She added that home schooling "doesn't always go smoothly. There are times when they're really rebellious and don't want to sit down and do their work. There are moments when I wish we could just pack them out the door."
For that reason, Mrs. Weil said, she has "great respect" for public school teachers, who sometimes handle as many as 30 children at a time. "I certainly wouldn't want to do what they do," she said.
Vern Stephens, education program specialist with the Kansas Department of Education, said there are about 1,300 home schools registered in Kansas, compared to about 900 home schools that were registered five years ago.
Lawrence School Board President Maggie Carttar said local home schools already are subject to outcomes testing, at least when a child taught at home enters public schools.
"WE SAY that when you come into our schools, you have to be able to do certain things to be placed in a certain grade," Carttar said.
Local school officials said they've been notified that 18 students from 11 families are in home-schooling this year, compared with 38 students from 22 families who were home-schooled last year.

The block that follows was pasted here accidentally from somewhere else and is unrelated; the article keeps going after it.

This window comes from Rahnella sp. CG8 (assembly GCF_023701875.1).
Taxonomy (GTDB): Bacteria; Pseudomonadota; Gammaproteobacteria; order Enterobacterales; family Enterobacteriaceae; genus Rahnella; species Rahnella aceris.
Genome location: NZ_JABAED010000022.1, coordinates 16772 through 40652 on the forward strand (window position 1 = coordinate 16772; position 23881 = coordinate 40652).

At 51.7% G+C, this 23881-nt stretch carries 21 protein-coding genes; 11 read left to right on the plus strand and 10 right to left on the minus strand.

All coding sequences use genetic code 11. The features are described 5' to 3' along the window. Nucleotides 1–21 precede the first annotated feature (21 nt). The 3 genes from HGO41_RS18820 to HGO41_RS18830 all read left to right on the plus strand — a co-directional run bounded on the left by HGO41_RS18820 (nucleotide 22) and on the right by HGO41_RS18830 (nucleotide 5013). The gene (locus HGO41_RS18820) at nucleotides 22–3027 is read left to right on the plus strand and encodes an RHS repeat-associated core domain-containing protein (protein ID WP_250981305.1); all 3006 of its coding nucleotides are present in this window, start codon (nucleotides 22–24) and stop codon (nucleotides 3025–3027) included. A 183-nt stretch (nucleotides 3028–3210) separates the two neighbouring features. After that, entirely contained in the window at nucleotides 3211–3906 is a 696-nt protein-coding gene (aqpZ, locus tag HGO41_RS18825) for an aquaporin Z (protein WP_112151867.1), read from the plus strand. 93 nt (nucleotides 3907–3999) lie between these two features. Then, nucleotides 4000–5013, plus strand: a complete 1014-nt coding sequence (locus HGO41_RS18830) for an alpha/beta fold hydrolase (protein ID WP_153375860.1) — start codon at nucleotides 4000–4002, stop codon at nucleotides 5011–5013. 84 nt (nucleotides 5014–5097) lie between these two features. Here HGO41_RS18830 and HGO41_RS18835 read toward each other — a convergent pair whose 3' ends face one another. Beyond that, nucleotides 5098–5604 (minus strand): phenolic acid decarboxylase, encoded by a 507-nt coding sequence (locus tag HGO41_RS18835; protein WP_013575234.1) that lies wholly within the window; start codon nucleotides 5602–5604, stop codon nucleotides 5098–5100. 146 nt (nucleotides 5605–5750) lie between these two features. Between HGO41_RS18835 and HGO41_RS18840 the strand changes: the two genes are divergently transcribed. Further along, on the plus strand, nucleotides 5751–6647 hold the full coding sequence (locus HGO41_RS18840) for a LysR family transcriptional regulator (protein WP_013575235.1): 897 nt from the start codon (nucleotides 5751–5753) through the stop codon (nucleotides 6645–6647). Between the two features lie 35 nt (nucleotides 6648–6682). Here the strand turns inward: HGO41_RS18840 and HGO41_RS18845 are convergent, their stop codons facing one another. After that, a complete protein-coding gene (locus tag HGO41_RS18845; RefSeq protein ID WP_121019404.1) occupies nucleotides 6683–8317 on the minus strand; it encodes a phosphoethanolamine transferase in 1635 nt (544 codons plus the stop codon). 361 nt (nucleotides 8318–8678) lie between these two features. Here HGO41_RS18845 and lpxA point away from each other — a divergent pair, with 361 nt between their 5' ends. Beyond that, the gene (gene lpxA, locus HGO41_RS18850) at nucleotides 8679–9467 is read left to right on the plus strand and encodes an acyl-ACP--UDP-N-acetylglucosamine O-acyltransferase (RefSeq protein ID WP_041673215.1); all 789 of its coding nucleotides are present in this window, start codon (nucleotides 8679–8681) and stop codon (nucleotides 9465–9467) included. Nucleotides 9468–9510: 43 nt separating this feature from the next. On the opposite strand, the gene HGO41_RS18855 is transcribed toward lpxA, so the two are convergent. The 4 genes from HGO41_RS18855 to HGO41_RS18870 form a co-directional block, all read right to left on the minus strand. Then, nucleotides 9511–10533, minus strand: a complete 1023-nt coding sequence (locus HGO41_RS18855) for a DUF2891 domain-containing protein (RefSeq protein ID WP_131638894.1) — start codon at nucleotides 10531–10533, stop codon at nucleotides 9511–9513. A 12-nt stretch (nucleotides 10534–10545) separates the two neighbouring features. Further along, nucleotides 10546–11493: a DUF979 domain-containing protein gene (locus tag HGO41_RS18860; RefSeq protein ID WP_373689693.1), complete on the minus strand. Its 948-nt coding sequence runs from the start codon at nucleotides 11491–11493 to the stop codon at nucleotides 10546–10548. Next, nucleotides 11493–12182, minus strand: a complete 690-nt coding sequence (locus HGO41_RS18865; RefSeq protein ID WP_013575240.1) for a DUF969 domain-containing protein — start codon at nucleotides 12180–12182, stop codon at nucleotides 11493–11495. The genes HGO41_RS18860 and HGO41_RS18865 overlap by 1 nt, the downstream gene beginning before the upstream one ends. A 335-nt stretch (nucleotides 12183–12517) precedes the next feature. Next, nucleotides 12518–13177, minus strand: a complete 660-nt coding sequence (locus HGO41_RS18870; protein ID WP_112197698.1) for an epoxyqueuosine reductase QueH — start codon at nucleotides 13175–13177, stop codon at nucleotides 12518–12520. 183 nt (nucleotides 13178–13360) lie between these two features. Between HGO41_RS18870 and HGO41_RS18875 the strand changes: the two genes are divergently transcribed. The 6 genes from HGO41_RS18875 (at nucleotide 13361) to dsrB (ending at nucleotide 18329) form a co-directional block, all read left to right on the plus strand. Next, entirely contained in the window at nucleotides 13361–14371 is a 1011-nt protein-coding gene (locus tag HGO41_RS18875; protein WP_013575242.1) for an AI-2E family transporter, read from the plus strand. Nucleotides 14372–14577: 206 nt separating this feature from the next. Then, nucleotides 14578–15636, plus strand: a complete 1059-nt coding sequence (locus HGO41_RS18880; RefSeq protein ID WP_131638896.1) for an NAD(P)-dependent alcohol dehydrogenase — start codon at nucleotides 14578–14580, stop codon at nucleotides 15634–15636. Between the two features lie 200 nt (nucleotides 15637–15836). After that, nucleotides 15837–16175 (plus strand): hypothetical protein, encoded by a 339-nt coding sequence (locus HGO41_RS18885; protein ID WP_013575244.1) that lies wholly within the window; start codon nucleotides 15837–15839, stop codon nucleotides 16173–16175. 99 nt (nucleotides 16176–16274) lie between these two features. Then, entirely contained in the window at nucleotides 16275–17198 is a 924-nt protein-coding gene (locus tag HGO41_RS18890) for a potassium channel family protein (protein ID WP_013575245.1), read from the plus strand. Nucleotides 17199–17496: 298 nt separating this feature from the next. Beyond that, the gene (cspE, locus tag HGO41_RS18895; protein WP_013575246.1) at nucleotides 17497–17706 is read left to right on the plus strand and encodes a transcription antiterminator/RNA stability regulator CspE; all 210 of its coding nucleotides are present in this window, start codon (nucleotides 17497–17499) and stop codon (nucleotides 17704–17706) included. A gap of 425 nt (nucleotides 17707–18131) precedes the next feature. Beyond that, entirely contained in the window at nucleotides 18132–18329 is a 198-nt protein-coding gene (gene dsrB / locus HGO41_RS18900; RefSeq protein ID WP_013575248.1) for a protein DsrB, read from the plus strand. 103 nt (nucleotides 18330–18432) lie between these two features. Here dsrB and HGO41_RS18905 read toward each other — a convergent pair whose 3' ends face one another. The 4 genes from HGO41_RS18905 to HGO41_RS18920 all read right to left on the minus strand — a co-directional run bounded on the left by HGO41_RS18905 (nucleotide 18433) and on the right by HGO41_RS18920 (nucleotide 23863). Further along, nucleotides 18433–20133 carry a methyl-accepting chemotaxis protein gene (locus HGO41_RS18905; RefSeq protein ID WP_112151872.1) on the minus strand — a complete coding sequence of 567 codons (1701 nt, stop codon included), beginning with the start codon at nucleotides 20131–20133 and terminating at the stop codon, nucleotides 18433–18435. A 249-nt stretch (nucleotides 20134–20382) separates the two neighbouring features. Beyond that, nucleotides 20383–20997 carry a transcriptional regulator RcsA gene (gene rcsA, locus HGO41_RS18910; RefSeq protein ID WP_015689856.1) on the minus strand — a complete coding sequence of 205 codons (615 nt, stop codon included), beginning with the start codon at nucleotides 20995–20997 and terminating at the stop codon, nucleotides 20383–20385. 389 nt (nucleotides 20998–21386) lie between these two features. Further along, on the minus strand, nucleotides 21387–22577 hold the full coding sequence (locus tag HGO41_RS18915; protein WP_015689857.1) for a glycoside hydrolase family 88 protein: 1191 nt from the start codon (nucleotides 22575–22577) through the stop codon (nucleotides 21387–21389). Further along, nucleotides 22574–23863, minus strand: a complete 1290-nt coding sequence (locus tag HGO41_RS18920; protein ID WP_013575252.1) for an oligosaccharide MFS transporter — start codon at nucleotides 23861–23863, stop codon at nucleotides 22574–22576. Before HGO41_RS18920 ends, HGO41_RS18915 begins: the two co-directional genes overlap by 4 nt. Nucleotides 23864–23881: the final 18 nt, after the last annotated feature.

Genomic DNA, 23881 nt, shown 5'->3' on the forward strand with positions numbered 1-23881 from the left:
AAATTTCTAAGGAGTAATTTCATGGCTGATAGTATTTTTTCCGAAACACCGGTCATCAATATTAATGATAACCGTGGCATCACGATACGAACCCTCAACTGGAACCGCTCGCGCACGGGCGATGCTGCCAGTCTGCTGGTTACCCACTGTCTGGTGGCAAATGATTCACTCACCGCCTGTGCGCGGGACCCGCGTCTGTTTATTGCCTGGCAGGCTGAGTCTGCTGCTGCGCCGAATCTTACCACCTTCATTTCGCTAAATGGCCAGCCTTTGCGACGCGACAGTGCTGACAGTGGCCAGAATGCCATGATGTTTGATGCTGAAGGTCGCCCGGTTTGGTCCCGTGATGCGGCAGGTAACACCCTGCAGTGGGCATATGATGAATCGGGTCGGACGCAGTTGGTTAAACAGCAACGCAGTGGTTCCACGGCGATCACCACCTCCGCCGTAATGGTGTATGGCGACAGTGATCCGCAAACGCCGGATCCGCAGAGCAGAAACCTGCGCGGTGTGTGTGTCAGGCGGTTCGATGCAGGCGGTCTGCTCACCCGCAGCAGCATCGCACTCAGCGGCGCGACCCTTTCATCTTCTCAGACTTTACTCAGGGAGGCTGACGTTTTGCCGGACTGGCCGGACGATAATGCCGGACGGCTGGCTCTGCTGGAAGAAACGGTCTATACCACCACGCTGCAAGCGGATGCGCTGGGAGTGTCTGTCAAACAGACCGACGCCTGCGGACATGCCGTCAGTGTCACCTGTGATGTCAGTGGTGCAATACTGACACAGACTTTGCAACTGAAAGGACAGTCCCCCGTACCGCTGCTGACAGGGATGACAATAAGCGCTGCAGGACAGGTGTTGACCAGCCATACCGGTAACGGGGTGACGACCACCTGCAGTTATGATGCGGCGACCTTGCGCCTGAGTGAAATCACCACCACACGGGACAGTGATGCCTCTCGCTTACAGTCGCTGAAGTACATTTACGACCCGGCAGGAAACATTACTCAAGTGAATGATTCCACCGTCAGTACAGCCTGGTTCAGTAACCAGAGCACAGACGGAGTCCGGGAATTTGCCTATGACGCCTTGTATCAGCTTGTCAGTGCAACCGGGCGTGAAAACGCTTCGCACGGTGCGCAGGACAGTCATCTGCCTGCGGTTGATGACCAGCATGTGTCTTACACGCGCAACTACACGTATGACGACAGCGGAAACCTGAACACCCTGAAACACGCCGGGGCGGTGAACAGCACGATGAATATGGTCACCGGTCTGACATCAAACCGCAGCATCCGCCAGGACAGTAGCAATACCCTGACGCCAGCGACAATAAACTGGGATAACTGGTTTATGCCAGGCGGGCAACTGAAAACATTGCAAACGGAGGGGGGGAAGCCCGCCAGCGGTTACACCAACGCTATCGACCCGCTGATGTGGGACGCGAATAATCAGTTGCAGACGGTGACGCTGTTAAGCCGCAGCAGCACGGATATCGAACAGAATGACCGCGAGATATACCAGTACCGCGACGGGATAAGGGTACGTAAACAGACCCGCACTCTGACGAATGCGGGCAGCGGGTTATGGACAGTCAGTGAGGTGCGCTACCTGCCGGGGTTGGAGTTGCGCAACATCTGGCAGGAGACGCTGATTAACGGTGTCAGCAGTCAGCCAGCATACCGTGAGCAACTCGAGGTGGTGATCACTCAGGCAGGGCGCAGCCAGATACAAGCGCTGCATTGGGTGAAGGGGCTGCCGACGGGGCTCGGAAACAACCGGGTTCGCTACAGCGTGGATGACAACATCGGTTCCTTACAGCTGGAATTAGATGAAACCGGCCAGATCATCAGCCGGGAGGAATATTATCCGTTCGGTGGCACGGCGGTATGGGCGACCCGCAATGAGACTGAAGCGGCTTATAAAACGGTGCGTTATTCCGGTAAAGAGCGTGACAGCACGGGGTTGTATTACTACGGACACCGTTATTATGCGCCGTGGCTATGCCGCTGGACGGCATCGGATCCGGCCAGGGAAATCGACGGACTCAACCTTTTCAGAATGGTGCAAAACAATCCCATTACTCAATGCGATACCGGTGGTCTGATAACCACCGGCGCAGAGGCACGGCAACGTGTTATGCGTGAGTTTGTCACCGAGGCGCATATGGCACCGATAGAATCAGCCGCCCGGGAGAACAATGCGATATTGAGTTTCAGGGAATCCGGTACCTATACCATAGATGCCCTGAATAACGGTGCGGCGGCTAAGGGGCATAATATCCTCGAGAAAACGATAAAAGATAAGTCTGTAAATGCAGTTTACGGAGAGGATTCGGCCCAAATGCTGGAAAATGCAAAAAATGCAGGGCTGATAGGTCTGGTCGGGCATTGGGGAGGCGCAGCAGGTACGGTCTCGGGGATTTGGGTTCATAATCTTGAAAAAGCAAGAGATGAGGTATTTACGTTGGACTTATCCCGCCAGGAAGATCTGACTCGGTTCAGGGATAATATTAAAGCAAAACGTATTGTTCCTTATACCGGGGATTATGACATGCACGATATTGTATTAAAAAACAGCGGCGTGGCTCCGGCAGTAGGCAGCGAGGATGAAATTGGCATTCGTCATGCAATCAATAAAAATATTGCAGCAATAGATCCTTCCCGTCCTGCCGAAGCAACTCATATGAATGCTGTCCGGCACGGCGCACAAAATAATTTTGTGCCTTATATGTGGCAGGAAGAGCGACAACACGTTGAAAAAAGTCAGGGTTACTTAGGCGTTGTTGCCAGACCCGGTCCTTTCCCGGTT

"We have some that attend home school half a day and public school half a day. One student does all her schooling at home except for her music class," Lawrence School Supt. Dan Neuenswander said. "We try to take the position that we're here to be a service to parents to the extent that we can within the law."
As for students' transition from home schools to the Lawrence school district, Neuenswander said, "For the most part, it's gone pretty well."
Kansas law views home schools as having private, non-accredited status.
Under state law, parents planning to school their children must notify the state board of education, at which time parents also must name their school. That's how Mrs. Weil came to call her home The Vermont Street Learning Center.